Even more troubling is that the majority spoken to did not offer Alexis referrals about where to turn to next for help. One exception to that was the National Center For Victims of Crime (NCVC). Alexis received two references from them. Of the two referrals, one never answered the phone, and Alexis was eventually disconnected. The other was a hotline designed for precisely this situation. It was a recording with the hours open, and no one available to take the call. When a battered woman finally reaches out and asks for help, the opportunity is fleeting and life-altering. If they don’t get the help and support within that moment, it gets harder each time to reach out again.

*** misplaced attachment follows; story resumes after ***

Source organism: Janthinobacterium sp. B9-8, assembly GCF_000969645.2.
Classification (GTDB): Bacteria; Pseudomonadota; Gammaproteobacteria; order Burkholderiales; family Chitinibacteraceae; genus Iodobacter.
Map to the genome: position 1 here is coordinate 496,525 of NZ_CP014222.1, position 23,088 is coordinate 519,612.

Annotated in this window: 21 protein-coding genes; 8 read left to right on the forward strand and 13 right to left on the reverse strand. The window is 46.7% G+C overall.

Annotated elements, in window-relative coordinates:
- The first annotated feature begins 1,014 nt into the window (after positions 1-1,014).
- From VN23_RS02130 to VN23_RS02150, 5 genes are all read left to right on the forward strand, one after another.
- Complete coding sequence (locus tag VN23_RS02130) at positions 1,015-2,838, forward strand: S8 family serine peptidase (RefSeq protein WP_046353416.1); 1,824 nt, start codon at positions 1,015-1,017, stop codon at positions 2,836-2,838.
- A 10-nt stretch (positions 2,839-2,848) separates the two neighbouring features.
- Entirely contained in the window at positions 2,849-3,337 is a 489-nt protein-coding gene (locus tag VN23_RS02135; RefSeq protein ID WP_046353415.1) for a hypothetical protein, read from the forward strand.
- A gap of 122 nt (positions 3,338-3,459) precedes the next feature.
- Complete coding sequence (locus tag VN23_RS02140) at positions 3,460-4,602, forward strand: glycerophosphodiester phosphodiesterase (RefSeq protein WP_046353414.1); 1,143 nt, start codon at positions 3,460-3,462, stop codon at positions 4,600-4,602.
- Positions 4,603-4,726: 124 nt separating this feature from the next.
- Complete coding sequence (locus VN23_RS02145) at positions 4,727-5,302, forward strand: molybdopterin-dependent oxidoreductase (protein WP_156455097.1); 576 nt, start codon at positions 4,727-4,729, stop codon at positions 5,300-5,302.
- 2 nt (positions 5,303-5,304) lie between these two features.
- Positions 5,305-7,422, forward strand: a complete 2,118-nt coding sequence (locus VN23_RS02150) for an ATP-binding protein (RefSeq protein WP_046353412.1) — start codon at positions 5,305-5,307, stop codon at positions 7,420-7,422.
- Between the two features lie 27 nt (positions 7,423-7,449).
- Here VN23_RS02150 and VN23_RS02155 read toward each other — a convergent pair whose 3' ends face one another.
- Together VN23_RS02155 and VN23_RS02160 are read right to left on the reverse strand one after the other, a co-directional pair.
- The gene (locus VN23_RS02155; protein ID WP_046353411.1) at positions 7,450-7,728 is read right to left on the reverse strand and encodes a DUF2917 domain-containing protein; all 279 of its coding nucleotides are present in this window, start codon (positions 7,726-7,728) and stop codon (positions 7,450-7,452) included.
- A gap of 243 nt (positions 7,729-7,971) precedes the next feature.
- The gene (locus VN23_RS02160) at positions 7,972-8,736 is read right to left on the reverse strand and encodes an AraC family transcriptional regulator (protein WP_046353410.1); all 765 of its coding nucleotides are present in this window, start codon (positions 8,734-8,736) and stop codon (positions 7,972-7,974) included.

The current model of agencies such as the Florida Coalition Against Domestic Abuse (FCADV) is not working. The same is true for the similar ones profiting and reaping the benefits, that being executives, not victims. A perfect example of this is Tiffany Carr from the FCADV and her dereliction of duty to clientele. There must instead be GPS monitoring with restraining orders funded uniformly and nationally. Additionally, there should always be money allocated only for domestic violence and stalking resource centers that provide direct support to victims.